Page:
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Object Initialization in Java
Object Initialization in the Java Language and Virtual Machine
by Bill Venners
First Published in JavaWorld, February 1998

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Default initial values
If you provide no explicit initialization to instance variables, they will be awarded predictable default initial values, which are based only on the type of the variable. Table 1 shows the default initial values for each of the variable types. (These are the default initial values for both instance and class variables. Local variables are not given default initial values. They must be initialized explicitly before they are used.)

Type Default Value
boolean false
byte (byte) 0
short (short) 0
int 0
long 0L
char \u0000
float 0.0f
double 0.0d
object reference null

Table 1. Default values for fields

If you don't explicitly initialize an instance variable, that variable will retain its default initial value when new returns its object reference. For example, here is a class, named CoffeeCup, whose innerCoffee field is not explicitly initialized (there are no constructors or initializers in the class):

// In source packet in file init/ex1/CoffeeCup.java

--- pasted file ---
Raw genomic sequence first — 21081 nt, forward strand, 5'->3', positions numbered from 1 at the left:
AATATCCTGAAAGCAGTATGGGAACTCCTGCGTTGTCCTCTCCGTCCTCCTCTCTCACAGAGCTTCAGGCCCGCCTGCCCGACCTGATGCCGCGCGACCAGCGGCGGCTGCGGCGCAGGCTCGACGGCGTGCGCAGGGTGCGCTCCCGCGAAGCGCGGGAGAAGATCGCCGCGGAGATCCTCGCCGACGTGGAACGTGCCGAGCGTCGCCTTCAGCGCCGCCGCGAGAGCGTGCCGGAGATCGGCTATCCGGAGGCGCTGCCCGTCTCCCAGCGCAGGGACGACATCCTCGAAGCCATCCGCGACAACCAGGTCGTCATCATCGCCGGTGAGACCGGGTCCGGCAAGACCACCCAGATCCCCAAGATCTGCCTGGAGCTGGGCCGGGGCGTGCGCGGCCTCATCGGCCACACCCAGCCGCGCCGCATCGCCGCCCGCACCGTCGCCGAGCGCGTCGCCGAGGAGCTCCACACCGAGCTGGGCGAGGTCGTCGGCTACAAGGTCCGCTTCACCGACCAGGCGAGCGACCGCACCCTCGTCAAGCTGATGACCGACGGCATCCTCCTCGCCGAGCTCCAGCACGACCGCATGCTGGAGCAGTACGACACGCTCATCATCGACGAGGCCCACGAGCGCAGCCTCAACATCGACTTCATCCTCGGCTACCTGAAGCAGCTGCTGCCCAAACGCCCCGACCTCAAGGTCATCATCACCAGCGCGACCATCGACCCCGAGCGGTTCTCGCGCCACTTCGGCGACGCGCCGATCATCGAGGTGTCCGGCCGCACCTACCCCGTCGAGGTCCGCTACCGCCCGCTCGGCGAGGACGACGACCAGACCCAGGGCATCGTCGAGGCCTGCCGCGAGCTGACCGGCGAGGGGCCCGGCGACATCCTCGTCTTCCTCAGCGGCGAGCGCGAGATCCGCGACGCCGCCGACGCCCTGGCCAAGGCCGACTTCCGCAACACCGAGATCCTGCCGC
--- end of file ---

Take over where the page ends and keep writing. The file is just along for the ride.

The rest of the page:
// This class has no constructors or initializers
class CoffeeCup {
    private int innerCoffee;
    //...
}

As a result, when the reference to a new CoffeeCup object is first returned by new, the innerCoffee field will be its default initial value. Because innerCoffee is an int, its default initial value is zero.

Note that this means that if you explicitly initialize innerCoffee, say to a value of 100, then when each CoffeeCup object is created, innerCoffee will, in effect, be initialized twice. First, innerCoffee will be given its default initial value of zero. Later, the zero will be overwritten with the proper initial value of 100. All of this takes place while the Java virtual machine is creating the new object -- before it returns the reference to the new object. By the time the reference to a new CoffeeCup object is returned from the new operator, the innerCoffee field will be set to 100.

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